eredivisie_forecast$mode_away_goals <- m3_forecast[,"mode_away_goal"]
eredivisie_forecast$predicted_winner <- ifelse(m3_forecast[ , "match_result"] == 1, eredivisie_forecast$HomeTeam,
eredivisie_forecastifelse(m3_forecast[ , "match_result"] == -1, eredivisie_forecast$AwayTeam, "Draw"))
rownames(eredivisie_forecast) <- NULL
print(xtable(eredivisie_forecast, align="cccccccccc"), type="html")
```

Season | Week | HomeTeam | AwayTeam | mean_home_goals | mean_away_goals | mode_home_goals | mode_away_goals | predicted_winner | |
---|---|---|---|---|---|---|---|---|---|

1 | 2018/2019 | 40 | Ajax | Utrecht | 2.90 | 0.80 | 2.00 | 0.00 | Ajax |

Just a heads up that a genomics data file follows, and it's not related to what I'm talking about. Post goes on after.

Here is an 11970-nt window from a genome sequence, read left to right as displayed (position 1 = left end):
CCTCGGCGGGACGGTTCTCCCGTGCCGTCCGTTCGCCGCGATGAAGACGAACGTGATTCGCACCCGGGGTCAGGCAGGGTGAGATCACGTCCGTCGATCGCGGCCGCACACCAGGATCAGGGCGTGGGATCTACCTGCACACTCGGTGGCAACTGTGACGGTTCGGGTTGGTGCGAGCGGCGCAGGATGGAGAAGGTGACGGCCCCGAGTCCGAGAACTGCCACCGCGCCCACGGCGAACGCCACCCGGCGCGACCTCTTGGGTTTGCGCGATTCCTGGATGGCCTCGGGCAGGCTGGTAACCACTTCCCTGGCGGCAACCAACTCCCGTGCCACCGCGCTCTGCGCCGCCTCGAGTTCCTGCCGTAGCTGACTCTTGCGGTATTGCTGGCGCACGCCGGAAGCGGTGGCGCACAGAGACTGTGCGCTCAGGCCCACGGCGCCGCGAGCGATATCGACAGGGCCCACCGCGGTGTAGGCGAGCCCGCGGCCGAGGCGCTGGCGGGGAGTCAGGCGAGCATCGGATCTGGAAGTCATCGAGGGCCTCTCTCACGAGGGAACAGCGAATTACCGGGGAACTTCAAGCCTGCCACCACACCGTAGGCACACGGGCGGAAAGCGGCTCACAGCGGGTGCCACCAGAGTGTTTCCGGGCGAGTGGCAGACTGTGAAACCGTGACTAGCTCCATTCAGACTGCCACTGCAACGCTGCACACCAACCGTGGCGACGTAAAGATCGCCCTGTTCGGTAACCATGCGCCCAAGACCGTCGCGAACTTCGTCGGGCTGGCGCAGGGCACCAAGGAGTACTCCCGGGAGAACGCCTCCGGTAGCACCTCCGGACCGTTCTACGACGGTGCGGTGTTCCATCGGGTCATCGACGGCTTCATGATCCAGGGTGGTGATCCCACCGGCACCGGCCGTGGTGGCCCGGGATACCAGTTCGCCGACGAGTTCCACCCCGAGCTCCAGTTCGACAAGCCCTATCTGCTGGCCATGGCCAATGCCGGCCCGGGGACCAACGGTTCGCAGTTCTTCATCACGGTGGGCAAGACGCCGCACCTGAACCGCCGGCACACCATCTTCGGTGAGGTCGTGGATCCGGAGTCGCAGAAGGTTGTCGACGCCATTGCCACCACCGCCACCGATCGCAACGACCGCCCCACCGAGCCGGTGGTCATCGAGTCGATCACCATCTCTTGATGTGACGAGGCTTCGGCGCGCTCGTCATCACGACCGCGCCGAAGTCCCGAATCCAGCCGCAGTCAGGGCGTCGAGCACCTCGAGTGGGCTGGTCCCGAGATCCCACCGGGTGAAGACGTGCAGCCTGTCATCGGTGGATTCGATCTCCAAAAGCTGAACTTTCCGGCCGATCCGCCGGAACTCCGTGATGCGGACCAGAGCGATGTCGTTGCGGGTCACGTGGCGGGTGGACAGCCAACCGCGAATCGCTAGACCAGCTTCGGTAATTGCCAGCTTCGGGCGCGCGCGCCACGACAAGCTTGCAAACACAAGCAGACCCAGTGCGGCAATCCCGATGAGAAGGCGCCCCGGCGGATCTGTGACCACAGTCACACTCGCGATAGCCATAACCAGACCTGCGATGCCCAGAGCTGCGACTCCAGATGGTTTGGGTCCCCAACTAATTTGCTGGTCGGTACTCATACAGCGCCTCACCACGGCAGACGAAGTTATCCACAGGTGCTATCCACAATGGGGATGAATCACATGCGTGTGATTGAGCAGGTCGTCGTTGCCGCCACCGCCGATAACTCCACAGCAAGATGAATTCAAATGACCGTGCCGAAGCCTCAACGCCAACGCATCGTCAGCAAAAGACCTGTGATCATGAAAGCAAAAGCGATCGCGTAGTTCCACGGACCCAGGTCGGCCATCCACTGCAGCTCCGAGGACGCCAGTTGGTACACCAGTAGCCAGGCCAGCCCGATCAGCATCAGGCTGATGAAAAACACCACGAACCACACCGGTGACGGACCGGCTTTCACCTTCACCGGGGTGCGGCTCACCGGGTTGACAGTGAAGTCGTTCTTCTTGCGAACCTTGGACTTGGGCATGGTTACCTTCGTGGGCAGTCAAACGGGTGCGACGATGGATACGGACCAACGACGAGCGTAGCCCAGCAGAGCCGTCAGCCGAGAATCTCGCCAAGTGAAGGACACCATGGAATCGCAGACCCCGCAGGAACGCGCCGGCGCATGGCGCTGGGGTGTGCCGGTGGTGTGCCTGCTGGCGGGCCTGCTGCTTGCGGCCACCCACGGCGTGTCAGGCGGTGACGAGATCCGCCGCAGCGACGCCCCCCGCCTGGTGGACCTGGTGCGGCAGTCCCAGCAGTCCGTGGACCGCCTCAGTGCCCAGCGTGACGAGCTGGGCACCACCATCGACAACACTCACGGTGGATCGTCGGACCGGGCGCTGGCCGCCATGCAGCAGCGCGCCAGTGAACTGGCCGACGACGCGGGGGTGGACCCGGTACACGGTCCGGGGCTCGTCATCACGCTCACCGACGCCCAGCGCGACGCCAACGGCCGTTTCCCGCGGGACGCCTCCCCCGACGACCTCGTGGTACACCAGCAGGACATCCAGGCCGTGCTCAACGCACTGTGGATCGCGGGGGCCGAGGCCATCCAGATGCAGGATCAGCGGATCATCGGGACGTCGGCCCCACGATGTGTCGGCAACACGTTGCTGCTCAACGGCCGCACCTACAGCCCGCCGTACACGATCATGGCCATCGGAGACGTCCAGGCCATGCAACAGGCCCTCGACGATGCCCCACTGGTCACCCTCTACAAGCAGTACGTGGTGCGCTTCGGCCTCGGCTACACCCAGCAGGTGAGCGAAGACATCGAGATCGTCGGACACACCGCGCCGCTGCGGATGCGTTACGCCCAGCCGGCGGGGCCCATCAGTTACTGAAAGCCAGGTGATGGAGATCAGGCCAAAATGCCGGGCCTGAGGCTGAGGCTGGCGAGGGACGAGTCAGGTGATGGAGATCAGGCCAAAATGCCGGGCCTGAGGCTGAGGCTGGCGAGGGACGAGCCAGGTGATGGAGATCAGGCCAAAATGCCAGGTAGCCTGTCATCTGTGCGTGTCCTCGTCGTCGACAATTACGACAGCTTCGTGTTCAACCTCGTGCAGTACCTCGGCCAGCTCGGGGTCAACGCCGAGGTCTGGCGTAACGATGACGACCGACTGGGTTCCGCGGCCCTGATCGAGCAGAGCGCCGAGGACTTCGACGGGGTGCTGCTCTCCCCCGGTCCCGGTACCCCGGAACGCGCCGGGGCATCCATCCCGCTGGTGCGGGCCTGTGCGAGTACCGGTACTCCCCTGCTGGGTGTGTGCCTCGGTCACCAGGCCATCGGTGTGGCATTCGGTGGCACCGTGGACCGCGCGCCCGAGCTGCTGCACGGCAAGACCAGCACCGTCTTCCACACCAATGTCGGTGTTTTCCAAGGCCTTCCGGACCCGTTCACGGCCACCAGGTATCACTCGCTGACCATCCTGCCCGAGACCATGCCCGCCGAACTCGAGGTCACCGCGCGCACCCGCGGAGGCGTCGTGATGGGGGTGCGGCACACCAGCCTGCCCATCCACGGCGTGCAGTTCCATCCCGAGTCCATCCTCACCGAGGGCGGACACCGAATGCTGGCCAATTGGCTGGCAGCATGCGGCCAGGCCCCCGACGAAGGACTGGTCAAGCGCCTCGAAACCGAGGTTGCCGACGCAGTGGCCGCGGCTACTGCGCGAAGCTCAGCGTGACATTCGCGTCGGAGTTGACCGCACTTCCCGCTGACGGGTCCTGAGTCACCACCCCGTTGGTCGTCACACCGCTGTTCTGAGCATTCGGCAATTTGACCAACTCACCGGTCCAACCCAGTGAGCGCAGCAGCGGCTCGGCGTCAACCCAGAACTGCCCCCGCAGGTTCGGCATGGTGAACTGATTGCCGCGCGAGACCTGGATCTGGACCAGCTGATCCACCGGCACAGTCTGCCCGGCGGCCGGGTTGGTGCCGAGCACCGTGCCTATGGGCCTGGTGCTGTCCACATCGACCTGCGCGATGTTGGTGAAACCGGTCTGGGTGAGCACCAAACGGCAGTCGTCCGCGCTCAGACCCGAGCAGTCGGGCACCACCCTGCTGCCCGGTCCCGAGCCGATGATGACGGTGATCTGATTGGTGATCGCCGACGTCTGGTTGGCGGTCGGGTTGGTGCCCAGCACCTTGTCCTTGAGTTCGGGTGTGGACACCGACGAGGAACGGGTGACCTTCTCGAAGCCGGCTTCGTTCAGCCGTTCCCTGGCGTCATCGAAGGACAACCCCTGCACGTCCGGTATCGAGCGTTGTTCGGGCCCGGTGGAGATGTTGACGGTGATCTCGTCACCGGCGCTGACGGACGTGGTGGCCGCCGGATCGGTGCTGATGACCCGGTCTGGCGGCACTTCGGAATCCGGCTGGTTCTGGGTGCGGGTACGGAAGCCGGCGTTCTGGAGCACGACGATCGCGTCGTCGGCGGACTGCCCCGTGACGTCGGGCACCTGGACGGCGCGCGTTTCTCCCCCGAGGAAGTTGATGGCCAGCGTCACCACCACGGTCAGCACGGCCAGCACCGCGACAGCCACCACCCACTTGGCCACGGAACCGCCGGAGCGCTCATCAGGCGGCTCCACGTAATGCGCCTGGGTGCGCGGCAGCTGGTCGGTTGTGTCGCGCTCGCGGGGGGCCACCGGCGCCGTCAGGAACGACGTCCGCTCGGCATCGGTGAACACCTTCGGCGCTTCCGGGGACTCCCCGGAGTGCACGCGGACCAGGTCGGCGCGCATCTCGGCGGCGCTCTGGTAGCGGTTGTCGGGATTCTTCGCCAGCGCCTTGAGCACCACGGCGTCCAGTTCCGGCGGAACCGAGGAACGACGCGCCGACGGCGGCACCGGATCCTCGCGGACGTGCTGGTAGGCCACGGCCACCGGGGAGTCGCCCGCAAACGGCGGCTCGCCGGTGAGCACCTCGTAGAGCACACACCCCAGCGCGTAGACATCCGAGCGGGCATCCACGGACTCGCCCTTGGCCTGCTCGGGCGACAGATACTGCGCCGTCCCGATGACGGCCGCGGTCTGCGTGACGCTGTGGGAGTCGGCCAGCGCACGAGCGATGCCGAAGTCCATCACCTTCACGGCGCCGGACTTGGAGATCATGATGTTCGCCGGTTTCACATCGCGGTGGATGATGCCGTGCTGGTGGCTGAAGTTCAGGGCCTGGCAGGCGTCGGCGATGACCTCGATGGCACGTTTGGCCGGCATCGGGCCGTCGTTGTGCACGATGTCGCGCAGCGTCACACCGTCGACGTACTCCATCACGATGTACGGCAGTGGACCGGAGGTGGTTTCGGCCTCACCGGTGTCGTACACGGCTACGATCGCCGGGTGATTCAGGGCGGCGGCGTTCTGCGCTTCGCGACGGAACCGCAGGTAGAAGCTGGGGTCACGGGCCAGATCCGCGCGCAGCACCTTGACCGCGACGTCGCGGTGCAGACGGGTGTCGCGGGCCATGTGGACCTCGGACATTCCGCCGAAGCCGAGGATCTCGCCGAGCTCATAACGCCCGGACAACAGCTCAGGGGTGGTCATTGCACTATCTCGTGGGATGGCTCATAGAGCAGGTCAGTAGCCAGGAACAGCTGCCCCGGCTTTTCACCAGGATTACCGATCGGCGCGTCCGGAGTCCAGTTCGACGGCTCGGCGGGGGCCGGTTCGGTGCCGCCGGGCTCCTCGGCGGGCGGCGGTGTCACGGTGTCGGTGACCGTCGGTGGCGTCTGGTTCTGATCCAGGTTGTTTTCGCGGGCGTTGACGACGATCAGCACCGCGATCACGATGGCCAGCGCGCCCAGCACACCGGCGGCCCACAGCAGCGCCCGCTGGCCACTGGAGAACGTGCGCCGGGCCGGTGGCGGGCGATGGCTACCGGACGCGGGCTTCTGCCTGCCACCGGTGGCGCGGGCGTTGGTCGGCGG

2 | 2018/2019 | 40 | AZ Alkmaar | PSV Eindhoven | 1.30 | 1.90 | 1.00 | 1.00 | PSV Eindhoven |

3 | 2018/2019 | 40 | Groningen | For Sittard | 2.10 | 1.10 | 2.00 | 1.00 | Groningen |

4 | 2018/2019 | 40 | Feyenoord | Den Haag | 2.70 | 0.90 | 2.00 | 0.00 | Feyenoord |

5 | 2018/2019 | 40 | Heerenveen | NAC Breda | 2.20 | 1.00 | 2.00 | 0.00 | Heerenveen |

6 | 2018/2019 | 40 | Vitesse | Graafschap | 2.60 | 0.90 | 2.00 | 0.00 | Vitesse |

7 | 2018/2019 | 40 | Willem II | FC Emmen | 2.10 | 1.10 | 2.00 | 1.00 | Willem II |

8 | 2018/2019 | 40 | Zwolle | VVV Venlo | 1.90 | 1.20 | 1.00 | 1.00 | Zwolle |

9 | 2018/2019 | 40 | Heracles | Excelsior | 2.00 | 1.10 | 2.00 | 1.00 | Heracles |

10 | 2018/2019 | 40 | Den Haag | Willem II | 1.70 | 1.30 | 1.00 | 1.00 | Den Haag |

11 | 2018/2019 | 40 | Graafschap | Ajax | 0.80 | 3.00 | 0.00 | 2.00 | Ajax |

12 | 2018/2019 | 40 | Utrecht | Heerenveen | 2.00 | 1.20 | 2.00 | 1.00 | Utrecht |

13 | 2018/2019 | 40 | NAC Breda | Zwolle | 1.40 | 1.70 | 1.00 | 1.00 | Zwolle |

14 | 2018/2019 | 40 | PSV Eindhoven | Heracles | 3.10 | 0.70 | 2.00 | 0.00 | PSV Eindhoven |